Police, City Leaders Prepare For Chicago Cubs Home Opener

CHICAGO (CBS) — The Chicago Office of Emergency Management and Communications, 44th Alderman Tom Tunney, along with Chicago Police officials and Chicago Cubs reminded fans and residents on Friday of seasonal parking restrictions and safety measures in place for the 2017 baseball season.

City leaders said Cubs fans heading to Wrigley Field for Monday night’s home opener will see some changes in the neighborhood.

44th Ward Alderman Tom Tunney reminded fans to respect the surrounding communities.

“We’ve spent a lot of time to make sure the plaza and area around the ballpark are ready and safe for those that live and play around Wrigley Field. Residents and visitors should be patient and expect enhanced security and traffic delays around the ballpark, be aware of the neighborhood parking restrictions, surge meter pricing and extended hours. Come early, shop local and Go Cubs Go,” said Alderman Tunney.

For security purposes, fans are encouraged to arrive early to allow time for metal detector screenings and bag searches in compliance with Major League Baseball policies. Fans are also encouraged to enter the ballpark through the gate listed on their tickets.

“We join Chicagoans in cheering on the Cubs as they begin their quest to repeat as World Series champs and remind fans about the safety measures in place, as well strict enforcement of parking and public intoxication restrictions to help minimize impacts to residents and businesses,” said OEMC Executive Director Alicia Tate-Nadeau.

Richard Giudice from Chicago’s Office of Emergency Management and Communications said some traffic will be routed away from Wrigley Field on Monday. WBBM’s Lisa Fielding reports.

“There will be no truck traffic, two hours before the game and one hour after the game,” Giudice said.

Motorists should be prepared for traffic slowdowns. Street closures may also be implemented.

Parking will be at a premium and will be more expensive. City officials are urging fans to take public transportation.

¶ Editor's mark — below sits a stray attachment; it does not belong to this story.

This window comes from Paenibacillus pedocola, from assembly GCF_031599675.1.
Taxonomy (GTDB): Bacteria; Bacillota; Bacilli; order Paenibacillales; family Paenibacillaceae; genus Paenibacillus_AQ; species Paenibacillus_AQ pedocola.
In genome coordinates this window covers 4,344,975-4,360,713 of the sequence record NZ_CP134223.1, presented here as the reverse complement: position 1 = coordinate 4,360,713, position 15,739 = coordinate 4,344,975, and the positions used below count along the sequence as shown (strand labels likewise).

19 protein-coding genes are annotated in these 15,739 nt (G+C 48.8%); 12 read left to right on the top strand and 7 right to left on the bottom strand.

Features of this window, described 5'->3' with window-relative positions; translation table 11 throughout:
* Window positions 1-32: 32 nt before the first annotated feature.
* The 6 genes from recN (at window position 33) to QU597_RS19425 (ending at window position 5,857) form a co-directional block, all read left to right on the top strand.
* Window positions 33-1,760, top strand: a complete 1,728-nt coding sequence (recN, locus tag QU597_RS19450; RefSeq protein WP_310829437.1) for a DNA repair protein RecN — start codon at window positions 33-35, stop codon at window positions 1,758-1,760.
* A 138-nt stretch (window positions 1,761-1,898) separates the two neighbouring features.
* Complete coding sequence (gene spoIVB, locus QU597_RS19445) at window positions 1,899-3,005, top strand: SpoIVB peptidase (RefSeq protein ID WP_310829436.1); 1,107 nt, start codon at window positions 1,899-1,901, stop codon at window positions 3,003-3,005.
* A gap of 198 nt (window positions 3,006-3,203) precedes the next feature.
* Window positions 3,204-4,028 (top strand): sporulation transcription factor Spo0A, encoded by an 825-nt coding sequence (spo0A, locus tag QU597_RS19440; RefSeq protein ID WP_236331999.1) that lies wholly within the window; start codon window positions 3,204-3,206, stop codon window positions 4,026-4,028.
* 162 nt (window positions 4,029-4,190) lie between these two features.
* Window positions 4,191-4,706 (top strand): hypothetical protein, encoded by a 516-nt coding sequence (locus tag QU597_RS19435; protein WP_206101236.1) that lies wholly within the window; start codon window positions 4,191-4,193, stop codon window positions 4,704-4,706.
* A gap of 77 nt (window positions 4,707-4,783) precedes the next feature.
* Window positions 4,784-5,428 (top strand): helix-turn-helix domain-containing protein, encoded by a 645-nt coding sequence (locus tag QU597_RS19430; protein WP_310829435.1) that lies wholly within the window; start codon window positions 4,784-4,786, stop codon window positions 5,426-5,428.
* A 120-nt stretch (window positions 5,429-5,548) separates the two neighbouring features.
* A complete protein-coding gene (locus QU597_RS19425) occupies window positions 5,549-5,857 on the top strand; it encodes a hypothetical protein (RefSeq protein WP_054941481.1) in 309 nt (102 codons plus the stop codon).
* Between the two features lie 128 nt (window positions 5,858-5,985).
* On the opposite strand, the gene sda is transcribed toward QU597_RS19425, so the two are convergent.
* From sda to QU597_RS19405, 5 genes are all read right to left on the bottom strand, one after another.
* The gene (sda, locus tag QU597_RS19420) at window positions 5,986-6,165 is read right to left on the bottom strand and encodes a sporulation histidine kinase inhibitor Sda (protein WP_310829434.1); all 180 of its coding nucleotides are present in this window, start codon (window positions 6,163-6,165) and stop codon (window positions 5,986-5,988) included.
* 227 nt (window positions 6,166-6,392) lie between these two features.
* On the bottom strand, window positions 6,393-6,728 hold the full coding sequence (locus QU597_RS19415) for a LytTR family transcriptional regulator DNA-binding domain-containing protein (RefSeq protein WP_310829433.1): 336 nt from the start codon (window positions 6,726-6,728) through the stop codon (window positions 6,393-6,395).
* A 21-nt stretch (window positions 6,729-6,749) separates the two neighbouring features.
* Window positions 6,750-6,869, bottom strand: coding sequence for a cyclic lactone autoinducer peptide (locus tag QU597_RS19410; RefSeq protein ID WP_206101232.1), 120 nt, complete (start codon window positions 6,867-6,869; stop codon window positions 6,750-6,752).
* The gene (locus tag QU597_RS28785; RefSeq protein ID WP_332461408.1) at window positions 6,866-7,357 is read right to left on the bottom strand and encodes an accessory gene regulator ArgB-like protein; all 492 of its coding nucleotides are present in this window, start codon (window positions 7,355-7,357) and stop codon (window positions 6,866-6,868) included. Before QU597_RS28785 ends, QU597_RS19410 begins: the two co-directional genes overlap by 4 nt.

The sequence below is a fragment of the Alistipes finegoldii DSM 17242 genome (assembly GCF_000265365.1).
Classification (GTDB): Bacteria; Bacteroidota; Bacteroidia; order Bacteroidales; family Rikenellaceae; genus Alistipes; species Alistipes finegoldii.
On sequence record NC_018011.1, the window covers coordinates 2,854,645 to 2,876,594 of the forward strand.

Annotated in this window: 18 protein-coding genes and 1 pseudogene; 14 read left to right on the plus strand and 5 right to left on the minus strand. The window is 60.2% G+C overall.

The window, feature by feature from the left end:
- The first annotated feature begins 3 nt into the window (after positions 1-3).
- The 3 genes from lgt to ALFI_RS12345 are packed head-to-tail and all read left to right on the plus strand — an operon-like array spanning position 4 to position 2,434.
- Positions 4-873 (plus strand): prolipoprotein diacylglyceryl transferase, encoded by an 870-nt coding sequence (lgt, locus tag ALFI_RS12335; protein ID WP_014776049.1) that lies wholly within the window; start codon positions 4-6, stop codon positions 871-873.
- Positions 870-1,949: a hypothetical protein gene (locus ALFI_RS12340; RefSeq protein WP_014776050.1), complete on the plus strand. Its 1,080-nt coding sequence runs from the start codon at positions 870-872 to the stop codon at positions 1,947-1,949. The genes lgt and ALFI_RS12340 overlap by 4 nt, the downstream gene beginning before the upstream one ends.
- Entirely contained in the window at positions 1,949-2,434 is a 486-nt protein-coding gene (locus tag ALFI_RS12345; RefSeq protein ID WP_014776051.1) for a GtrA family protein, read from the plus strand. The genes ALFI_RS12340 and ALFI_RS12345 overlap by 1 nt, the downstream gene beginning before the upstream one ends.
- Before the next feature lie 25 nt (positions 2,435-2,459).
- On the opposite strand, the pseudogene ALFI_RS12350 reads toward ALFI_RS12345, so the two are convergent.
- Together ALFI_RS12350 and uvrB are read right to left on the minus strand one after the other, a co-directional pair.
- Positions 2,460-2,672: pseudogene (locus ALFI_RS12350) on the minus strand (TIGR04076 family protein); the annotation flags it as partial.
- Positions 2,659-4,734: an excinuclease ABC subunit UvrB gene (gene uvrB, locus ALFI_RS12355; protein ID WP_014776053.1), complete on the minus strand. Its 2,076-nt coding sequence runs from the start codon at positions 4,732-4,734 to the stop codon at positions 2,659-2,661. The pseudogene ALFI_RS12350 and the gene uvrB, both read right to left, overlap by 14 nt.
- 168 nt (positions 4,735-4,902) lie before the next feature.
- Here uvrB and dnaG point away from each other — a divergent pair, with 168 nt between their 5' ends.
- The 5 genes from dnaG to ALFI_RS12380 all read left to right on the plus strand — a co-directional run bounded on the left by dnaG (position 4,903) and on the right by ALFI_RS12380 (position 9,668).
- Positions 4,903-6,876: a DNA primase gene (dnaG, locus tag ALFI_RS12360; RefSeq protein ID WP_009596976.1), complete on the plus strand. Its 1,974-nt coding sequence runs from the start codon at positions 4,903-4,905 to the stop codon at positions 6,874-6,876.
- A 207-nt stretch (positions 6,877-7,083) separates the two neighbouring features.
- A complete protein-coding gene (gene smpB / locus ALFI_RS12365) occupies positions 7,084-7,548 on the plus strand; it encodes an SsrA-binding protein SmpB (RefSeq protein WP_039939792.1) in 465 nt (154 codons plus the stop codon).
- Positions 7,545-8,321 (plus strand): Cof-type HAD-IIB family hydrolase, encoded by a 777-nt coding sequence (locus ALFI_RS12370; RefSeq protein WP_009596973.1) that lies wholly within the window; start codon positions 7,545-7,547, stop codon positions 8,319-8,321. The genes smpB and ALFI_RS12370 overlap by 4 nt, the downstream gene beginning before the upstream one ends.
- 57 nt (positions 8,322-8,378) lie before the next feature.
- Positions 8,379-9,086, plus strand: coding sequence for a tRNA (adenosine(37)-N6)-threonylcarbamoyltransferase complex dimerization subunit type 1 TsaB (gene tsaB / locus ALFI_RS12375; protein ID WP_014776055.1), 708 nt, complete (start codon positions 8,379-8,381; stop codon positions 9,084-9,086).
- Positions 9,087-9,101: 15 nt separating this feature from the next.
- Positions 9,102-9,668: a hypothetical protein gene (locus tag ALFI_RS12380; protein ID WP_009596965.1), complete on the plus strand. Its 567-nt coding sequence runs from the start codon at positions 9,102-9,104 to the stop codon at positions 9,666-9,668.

“Try not to use your car if you don’t need it. There are many other ways to get to the ballpark. There are very few places to park and meters around the ballpark will have surge pricing during the game from $2 an hour to $4 an hour,” said Alderman Tom Tunney.

There is a free remote parking lot at Basic Wire & Cable located at 3900 N. Rockwell. OEMC reminds people that parking restrictions will be strictly enforced. Ride-share cars pick-up and drop-off locations are on Irving Park between Clark and Seminary, from the north; and Clark, south of Roscoe, facing southbound, west side of street in the 3300 block, on the south.

New this year?

The Park at Wrigley anchored by the triangular office building and a new West Gate H for ticket holders to enter the game.

As part of Opening Day and the recent Wrigley rennovations, a ceremonial ribbon cutting will take place Monday to open the Park at Wrigley. The Wrigley Field sports plaza is an open area park space. It will be limited to ticket holders on game and event days, open two hours before Wrigley Field gates open and open an hour after the game/event.

“On game days and event days at Wrigley Field, it’s only open to ticketed fans. Other days it’s open to anybody,” said Heather Way, Manager, Government & Neighborhood Relations, Chicago Cubs.

Overall, Tunney said the neighborhood is excited to welcome back the World Champions and their fans.

The Chicago Cubs home opener takes place Monday, April 10 with the first pitch at 7:05 p.m. Gates will open two hours before the game on Opening Night at 5:05 p.m. Pregame festivities begin at 6:15 p.m

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